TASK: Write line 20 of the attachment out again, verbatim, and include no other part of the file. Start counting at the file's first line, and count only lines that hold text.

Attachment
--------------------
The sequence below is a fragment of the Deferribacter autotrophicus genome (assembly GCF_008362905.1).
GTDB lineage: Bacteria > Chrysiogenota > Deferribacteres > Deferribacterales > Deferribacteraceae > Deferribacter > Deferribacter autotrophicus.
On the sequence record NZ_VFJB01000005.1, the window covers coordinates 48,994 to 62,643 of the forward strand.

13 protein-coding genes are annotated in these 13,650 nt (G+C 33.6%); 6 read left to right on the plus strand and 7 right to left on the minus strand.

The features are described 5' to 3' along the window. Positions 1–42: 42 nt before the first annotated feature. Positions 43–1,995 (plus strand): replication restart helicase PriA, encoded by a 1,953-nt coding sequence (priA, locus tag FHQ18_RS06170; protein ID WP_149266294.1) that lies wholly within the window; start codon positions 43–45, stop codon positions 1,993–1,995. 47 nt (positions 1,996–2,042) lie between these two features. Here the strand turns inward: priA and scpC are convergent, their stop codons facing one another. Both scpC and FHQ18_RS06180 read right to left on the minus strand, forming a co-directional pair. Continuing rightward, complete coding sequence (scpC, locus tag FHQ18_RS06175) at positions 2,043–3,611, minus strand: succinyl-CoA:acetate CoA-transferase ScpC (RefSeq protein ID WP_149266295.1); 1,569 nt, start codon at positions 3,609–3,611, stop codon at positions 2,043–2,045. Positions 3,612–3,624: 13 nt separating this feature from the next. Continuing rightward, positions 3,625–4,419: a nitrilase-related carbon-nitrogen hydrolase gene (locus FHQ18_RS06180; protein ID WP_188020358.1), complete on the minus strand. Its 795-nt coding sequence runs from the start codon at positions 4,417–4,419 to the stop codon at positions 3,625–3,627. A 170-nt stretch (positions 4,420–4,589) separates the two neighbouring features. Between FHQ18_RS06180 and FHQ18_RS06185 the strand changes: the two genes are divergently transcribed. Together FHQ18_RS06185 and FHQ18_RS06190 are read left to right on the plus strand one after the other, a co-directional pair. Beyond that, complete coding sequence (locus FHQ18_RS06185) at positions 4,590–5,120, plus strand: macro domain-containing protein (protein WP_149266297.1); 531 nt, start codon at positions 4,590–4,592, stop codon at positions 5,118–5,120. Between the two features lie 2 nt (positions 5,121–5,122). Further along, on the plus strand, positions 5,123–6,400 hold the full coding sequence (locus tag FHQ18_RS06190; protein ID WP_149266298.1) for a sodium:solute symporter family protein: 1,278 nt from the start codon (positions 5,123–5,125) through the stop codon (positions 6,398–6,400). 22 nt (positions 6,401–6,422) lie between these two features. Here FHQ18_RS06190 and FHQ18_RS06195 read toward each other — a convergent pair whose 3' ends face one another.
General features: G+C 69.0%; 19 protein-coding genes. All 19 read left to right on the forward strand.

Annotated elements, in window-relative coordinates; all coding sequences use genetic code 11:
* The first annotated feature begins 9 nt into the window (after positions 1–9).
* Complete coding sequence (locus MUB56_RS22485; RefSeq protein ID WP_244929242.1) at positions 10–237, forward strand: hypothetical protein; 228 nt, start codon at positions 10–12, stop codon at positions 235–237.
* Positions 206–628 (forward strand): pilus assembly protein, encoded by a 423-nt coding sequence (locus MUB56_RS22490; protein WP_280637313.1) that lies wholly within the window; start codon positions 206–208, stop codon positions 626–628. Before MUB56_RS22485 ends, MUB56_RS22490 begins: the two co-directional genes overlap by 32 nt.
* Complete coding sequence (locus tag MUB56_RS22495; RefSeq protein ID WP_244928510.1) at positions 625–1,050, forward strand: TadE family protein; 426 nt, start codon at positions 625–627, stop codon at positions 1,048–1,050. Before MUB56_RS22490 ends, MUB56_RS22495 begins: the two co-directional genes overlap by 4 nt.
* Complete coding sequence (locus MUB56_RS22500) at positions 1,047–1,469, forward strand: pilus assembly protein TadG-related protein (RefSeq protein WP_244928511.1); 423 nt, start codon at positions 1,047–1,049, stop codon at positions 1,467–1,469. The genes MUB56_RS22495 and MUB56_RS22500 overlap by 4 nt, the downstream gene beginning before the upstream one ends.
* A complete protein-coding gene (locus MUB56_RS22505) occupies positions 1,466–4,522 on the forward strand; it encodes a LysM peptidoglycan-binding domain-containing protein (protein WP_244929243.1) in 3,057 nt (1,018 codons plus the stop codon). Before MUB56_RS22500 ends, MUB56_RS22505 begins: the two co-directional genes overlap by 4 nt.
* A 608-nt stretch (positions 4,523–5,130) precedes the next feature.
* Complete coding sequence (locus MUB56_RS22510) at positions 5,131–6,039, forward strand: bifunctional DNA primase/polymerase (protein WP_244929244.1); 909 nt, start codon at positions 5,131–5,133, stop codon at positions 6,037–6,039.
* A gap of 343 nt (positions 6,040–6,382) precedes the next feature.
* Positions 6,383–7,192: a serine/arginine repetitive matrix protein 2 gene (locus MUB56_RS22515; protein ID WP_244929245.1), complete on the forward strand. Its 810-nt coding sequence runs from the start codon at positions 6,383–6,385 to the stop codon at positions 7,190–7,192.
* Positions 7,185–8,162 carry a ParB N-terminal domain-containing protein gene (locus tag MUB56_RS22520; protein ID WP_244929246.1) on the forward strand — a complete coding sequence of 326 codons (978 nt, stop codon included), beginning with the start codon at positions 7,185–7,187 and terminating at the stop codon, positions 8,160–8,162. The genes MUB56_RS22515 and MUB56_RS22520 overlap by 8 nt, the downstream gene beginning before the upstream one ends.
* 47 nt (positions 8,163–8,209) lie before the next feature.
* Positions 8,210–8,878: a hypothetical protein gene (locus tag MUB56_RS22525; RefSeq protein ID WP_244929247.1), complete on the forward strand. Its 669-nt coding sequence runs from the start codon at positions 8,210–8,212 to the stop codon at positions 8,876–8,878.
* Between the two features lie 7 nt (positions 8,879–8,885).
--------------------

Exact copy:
* Positions 8,210–8,878: a hypothetical protein gene (locus tag MUB56_RS22525; RefSeq protein ID WP_244929247.1), complete on the forward strand. Its 669-nt coding sequence runs from the start codon at positions 8,210–8,212 to the stop codon at positions 8,876–8,878.